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ARS Home » Plains Area » Clay Center, Nebraska » U.S. Meat Animal Research Center » Nutrition and Environmental Management Research » Research » Publications at this Location » Publication #325472

Research Project: Improved Nutrient Efficiency of Beef Cattle and Swine

Location: Nutrition and Environmental Management Research

Title: Physiological responses of feedlot heifers provided access to different levels of shade

Author
item Brown Brandl, Tami
item Chitko Mckown, Carol
item EIGENBERG, ROGER - Collaborator
item MAYER, JACOB - Settje Agri-Services & Engineering
item WELSH, TOM - Texas A&M University
item DAVIS, JEREMIAH - Auburn University
item Purswell, Joseph

Submitted to: Animal
Publication Type: Peer Reviewed Journal
Publication Acceptance Date: 10/2/2016
Publication Date: 8/1/2017
Citation: Brown-Brandl, T.M., Chitko-McKown, C.G., Eigenberg, R.A., Mayer, J.J., Welsh, T.H., Davis, J.D., Purswell, J.L. 2017. Physiological responses of feedlot heifers provided access to different levels of shade. Animal. 11(8):1344-1353. https://doi.org/10.1017/S1751731116002664.

Interpretive Summary: Heat stress has a significant impact on all livestock and poultry species causing economic losses and animal well-being concerns. Providing shade is one management option that has been studied for years. Material selected to provide shade for animals greatly influences the overall stress reduction provided by shade. A study was conducted to quantify both the environment and animal response, when cattle had no shade access during summer time exposure or were given access to shade provided by three different materials. Thirty-two black Angus heifers were placed in one of 4 pens. Each pen was assigned a shade treatment: No Shade, Snow Fence, 60% Aluminet Shade Cloth, and 100% Shade Cloth. Both physiological and environmental stresses were measured. Clear environmental differences between the shade treatments were found. The 100% Shade Cloth provided the best environment. The animal physiological responses showed pronounced different responses based on shade type; however, the 100% Shade Cloth and 60% Aluminet Shade Cloth offered similar protection. Complete blood counts and the serum cortisol were impacted by shade type as well. Sixty percent Shade Aluminet Cloth lowered the serum cortisol the most. Therefore, 60% Aluminet Shade Cloth was determined to offer the best protection based on the animal responses.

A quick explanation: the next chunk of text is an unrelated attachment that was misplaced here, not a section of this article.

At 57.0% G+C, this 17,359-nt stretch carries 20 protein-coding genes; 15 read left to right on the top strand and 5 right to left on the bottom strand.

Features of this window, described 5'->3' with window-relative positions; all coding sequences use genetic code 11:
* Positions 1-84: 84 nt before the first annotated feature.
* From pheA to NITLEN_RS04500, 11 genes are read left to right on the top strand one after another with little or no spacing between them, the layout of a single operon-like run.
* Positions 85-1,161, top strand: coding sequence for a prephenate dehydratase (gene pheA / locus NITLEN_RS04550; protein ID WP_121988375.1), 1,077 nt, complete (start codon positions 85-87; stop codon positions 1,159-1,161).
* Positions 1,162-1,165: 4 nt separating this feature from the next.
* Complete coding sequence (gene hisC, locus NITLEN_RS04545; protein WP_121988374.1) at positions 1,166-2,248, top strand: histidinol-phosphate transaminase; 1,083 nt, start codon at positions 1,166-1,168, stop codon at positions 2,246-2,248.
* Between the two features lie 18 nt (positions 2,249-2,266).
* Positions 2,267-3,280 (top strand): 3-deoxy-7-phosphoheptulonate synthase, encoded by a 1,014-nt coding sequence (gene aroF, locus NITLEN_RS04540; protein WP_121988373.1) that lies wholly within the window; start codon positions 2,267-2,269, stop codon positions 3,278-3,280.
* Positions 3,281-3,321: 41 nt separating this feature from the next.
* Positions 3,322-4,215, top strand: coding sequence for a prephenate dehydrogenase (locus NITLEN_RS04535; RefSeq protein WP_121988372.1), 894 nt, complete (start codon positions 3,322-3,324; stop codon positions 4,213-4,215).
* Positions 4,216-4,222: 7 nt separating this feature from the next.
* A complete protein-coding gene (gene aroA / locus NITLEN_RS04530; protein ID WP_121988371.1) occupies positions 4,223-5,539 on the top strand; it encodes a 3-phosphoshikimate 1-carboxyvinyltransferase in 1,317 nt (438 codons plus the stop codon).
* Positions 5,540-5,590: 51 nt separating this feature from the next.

Technical Abstract: Heat stress has a significant impact on all livestock and poultry species causing economic losses and animal well-being concerns. Providing shade is one heat-abatement strategy that has been studied for years. Material selected to provide shade for animals greatly influences the overall stress reduction provided by shade. A study was conducted to quantify both the environment and animal response, when cattle had no shade access during summertime exposure or were given access to shade provided by three different materials. A total of 32 Black Angus heifers were assigned to one of the four treatment pens according to weight (eight animals per pen). Each pen was assigned a shade treatment: No Shade, Snow Fence, 60% Aluminet Shade Cloth and 100% Shade Cloth. In the shaded treatment pens, the shade structure covered ~40% of the pen (7.5m2/animal). Animals were moved to a different treatment every 2 weeks in a 4 × 4 Latin square design to ensure each treatment was applied to each group of animals. Both environmental parameters and physiological responses were measured during the experiment. Environmental parameters included dry-bulb temperature, relative humidity, wind speed, black globe temperature (BGT), solar radiation (SR) and feedlot surface temperature. Animal response measurements included manual respiration rate (RRm), electronic respiration rate (RRe), vaginal temperature (body temperature (BT)), complete blood count (CBC) and plasma cortisol. The environmental data demonstrated changes proportional to the quality of shade offered. However, the animal responses did not follow this same trend. Some of the data suggest that any amount of shade was beneficial to the animals. However, Snow Fence may not offer adequate protection to reduce BT. For some of the parameters (BT, CBC and cortisol), 60% Aluminet and 100% Shade Cloth offers similar protection. The 60% Aluminet lowered RRe the most during extreme conditions. When considering all parameters, environmental and physiological, 60% Aluminet Shade Cloth offered reductions of BGT, SR, feedlot surface temperature and the best (or equal to the best) overall protection for the animals (RRe, RRm, BT, blood parameters).